Could You Bring Me a Black Dress Shirt?

Last week, I drove some chorus students to and from a “field trip” so that they could sing together.

That morning, I got a text from Dylan:

“Could you bring me a black dress shirt before 11:30?”

He’d forgotten to wear the appropriate attire. Not only that, but Dylan doesn’t own the appropriate attire.

We had a text conversation, which I won’t bother to repeat. But it ended with me saying, “Do you think I am your personal assistant?”

Then I called Bill, because Dylan said that Bill had a black dress shirt that Dylan could wear. We all believed that said shirt was clean and hanging in the closet.

But in the course of our conversation, Bill mentioned – oh, by the way, the tuxedo pants have a broken zipper.

The tuxedo pants that Dylan needs to wear for tomorrow’s concert. The pants that have been hanging in Dylan’s closet for three months, in anticipation of tomorrow’s concert. The pants that Bill knew last week needed to be fixed, but he forgot to mention it to me.

So first, I went to the gym. This was very good for my stress level, which was severely – and not imperceptibly – rising. I decided that I would find the black dress shirt, and take it to the school, even though this allows Dylan exactly ZERO consequences for his actions. If I hadn’t been driving, I could have let him stay at school and miss the concert – like he missed the school picture, when he forgot to wear appropriate attire. But I was driving the kids, so I was driving him.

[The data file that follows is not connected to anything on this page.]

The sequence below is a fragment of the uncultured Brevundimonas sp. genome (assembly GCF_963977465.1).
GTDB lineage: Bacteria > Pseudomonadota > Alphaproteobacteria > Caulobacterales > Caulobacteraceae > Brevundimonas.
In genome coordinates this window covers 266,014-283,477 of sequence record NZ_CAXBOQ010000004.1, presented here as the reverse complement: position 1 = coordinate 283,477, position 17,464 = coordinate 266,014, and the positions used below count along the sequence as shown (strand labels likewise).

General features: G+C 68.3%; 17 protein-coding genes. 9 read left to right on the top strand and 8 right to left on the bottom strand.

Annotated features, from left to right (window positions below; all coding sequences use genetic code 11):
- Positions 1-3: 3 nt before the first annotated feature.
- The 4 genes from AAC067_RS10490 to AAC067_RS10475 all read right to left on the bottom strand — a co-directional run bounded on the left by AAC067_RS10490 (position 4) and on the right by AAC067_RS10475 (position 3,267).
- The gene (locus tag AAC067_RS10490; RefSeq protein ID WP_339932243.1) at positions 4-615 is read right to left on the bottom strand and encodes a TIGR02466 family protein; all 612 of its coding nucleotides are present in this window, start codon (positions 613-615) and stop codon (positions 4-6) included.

As for the zipper, I was venting while walking around the track with my mom at the gym. I had no time to get the zipper fixed, of course, because I would be gone all day with the field trip. I was only venting, having completely forgotten that my mom knows how to sew.

So, because I have a great mom, she drove to my house to look at the tuxedo pants. They were shoved in his closet on top of his sweatshirts. (We found his tuxedo shirt balled up at the bottom of a nice carry bag.)

The zipper problem wasn’t something she could fix. So, because I have the greatest mom in the whole world, she took them to a tailor who could fix them – allowing me to rush off to the field trip with Dylan’s shirt.

When I got to the field trip, I asked his teacher if Dylan had a jacket to go with his tuxedo. I vaguely remembered seeing jackets. She looked on a nearby rack and didn’t find his name.

“Where’s your jacket, Dylan?” I asked.

“It’s at home,” he said.

“I looked at home, and it’s not there.”

“Yes it is!” he exclaimed. “I know exactly where it is!”

A few short hours later, Dylan was home, scrounging through his closets. The jacket was nowhere to be found. We shrieked at each other – him claiming never to have said he knew it was home, just that he thought it was at home.

I was just randomly shrieking.

Meanwhile, my mother picked up and even paid for the now-fixed zipper. She brought it back to us, like new. Dylan would have been wearing safety pins if it hadn’t been for her.

I got a text in the morning, less than 12 hours before the concert: “My jacket was on the rack with my name on it, at school.”

“Great,” I said. “Glad you found it.”


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